The transporter-mediated cellular uptake and efflux of pharmaceutical drugs and biotechnology products: How and why phospholipid bilayer transport is negligible in real biomembranes

Douglas B. Kell*

*Corresponding author for this work

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Abstract

Over the years, my colleagues and I have come to realise that the likelihood of pharmaceutical drugs being able to diffuse through whatever unhindered phospholipid bilayer may exist in intact biological membranes in vivo is vanishingly low. This is because (i) most real biomembranes are mostly protein, not lipid, (ii) unlike purely lipid bilayers that can form transient aqueous chan-nels, the high concentrations of proteins serve to stop such activity, (iii) natural evolution long ago selected against transport methods that just let any undesirable products enter a cell, (iv) transporters have now been identified for all kinds of molecules (even water) that were once thought not to require them, (v) many experiments show a massive variation in the uptake of drugs between different cells, tissues, and organisms, that cannot be explained if lipid bilayer transport is significant or if efflux were the only differentiator, and (vi) many experiments that manipulate the expression level of individual transporters as an independent variable demonstrate their role in drug and nutrient uptake (including in cytotoxicity or adverse drug reactions). This makes such transporters valuable both as a means of targeting drugs (not least anti-infectives) to selected cells or tissues and also as drug targets. The same considerations apply to the exploitation of substrate uptake and product efflux transporters in biotechnology. We are also beginning to recognise that transporters are more promiscuous, and antiporter activity is much more widespread, than had been realised, and that such processes are adaptive (i.e., were selected by natural evolution). The purpose of the present review is to summarise the above, and to rehearse and update readers on recent developments. These developments lead us to retain and indeed to strengthen our contention that for trans-membrane pharmaceutical drug transport “phospholipid bilayer transport is negligible”.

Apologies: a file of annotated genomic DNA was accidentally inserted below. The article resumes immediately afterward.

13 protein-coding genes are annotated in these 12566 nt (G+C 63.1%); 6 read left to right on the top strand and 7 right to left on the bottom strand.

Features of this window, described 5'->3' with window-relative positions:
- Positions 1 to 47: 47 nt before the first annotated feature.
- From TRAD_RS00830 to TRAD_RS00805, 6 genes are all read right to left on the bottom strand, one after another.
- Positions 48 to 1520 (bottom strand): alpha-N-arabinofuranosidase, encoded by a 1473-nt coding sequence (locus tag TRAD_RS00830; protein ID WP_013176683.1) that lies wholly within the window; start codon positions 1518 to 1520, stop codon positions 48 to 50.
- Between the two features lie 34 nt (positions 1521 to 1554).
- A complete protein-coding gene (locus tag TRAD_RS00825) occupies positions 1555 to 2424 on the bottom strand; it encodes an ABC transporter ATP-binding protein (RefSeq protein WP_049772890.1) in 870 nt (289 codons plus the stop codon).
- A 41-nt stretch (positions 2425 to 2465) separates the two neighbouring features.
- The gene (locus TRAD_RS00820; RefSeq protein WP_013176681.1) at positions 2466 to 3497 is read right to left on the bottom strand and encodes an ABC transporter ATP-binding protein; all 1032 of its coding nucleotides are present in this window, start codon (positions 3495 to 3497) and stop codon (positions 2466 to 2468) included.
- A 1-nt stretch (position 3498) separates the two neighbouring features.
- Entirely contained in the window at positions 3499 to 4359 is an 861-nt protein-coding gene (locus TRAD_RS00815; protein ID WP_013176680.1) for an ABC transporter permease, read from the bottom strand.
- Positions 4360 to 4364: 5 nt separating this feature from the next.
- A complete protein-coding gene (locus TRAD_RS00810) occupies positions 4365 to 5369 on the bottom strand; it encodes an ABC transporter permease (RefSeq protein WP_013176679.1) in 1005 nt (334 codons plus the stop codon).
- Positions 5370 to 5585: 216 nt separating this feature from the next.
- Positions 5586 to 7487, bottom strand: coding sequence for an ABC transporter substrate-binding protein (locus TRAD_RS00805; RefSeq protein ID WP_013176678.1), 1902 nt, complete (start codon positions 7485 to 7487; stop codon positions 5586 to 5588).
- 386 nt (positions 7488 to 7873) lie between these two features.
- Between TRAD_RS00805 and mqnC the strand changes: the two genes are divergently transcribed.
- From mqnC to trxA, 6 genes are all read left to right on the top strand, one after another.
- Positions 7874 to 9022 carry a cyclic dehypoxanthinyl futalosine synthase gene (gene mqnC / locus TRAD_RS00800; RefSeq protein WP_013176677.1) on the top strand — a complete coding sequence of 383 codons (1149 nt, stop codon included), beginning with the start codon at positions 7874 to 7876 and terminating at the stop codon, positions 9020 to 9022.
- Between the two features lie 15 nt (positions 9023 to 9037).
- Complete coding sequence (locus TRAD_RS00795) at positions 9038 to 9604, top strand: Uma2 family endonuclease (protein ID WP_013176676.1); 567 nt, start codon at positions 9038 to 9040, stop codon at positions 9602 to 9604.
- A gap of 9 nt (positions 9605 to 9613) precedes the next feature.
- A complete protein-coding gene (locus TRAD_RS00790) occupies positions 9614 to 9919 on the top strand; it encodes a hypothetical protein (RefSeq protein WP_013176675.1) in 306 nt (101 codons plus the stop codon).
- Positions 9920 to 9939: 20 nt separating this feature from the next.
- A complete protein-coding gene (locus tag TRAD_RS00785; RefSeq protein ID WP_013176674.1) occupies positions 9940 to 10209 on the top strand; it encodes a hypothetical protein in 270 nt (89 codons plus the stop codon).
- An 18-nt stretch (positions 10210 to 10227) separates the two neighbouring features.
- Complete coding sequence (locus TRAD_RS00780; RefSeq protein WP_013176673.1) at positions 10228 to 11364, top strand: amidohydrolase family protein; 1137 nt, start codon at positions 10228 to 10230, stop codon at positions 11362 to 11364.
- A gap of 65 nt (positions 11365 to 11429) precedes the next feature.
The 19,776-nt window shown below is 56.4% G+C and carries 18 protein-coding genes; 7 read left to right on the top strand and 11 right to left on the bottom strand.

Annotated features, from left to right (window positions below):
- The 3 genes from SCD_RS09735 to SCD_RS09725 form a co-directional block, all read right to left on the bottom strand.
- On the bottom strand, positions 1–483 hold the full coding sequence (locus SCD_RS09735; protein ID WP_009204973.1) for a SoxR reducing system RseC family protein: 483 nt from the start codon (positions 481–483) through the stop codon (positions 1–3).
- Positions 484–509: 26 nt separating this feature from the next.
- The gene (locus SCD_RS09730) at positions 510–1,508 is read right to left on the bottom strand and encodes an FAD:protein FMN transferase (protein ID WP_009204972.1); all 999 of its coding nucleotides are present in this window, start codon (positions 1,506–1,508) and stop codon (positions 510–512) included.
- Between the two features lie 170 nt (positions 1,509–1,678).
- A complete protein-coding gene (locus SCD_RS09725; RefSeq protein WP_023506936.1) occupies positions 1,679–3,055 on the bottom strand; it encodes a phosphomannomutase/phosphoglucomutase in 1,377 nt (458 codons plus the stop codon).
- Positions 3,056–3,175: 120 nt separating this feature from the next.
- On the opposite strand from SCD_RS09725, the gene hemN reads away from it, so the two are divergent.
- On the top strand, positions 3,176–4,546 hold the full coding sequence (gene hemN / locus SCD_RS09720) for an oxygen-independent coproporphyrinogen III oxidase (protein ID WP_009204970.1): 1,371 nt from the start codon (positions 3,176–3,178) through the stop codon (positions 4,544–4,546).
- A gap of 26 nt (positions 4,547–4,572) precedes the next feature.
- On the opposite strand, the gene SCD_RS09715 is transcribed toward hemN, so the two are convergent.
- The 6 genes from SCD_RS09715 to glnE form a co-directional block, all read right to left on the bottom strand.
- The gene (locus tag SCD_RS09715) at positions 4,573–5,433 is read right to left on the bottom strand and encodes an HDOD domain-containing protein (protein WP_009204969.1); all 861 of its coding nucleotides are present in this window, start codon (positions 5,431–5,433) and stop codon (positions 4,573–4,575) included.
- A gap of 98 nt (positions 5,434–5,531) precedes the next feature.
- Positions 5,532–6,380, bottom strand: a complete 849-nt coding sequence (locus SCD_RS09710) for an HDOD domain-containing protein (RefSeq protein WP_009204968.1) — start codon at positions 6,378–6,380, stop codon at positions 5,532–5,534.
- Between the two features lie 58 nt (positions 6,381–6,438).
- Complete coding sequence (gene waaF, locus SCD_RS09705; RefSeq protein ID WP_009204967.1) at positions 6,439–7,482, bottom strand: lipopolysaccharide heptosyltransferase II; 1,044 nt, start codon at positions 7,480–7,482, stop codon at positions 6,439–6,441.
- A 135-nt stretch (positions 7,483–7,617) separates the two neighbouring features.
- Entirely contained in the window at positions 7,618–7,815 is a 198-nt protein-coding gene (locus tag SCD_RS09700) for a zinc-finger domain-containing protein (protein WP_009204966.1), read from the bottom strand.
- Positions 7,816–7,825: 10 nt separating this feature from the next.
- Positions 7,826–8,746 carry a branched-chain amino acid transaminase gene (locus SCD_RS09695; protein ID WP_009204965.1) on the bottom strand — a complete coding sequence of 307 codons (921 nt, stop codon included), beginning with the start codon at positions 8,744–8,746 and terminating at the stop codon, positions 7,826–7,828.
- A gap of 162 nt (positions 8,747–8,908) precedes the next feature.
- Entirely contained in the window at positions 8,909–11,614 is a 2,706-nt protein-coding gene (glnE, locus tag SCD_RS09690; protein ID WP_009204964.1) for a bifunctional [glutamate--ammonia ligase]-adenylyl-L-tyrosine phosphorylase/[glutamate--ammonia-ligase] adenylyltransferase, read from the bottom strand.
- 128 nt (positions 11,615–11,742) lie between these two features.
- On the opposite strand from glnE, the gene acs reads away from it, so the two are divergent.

Original languageEnglish
Article number5629
JournalMolecules
Volume26
Issue number18
Number of pages40
ISSN1420-3049
DOIs
Publication statusPublished - 2 Sep 2021

Bibliographical note

Funding Information:
Funding: DBK thanks the BBSRC (grant BB/R014426/1) and the Novo Nordisk Foundation (Grant agreement No. NNF20CC0035580) for financial support.

Publisher Copyright:
© 2021 by the author. Licensee MDPI, Basel, Switzerland.

Keywords

  • ADME
  • Biotechnology
  • DMPK
  • Drugs
  • Energy coupling
  • Membrane transport
  • Pharmaceuticals
  • Transporter engineering

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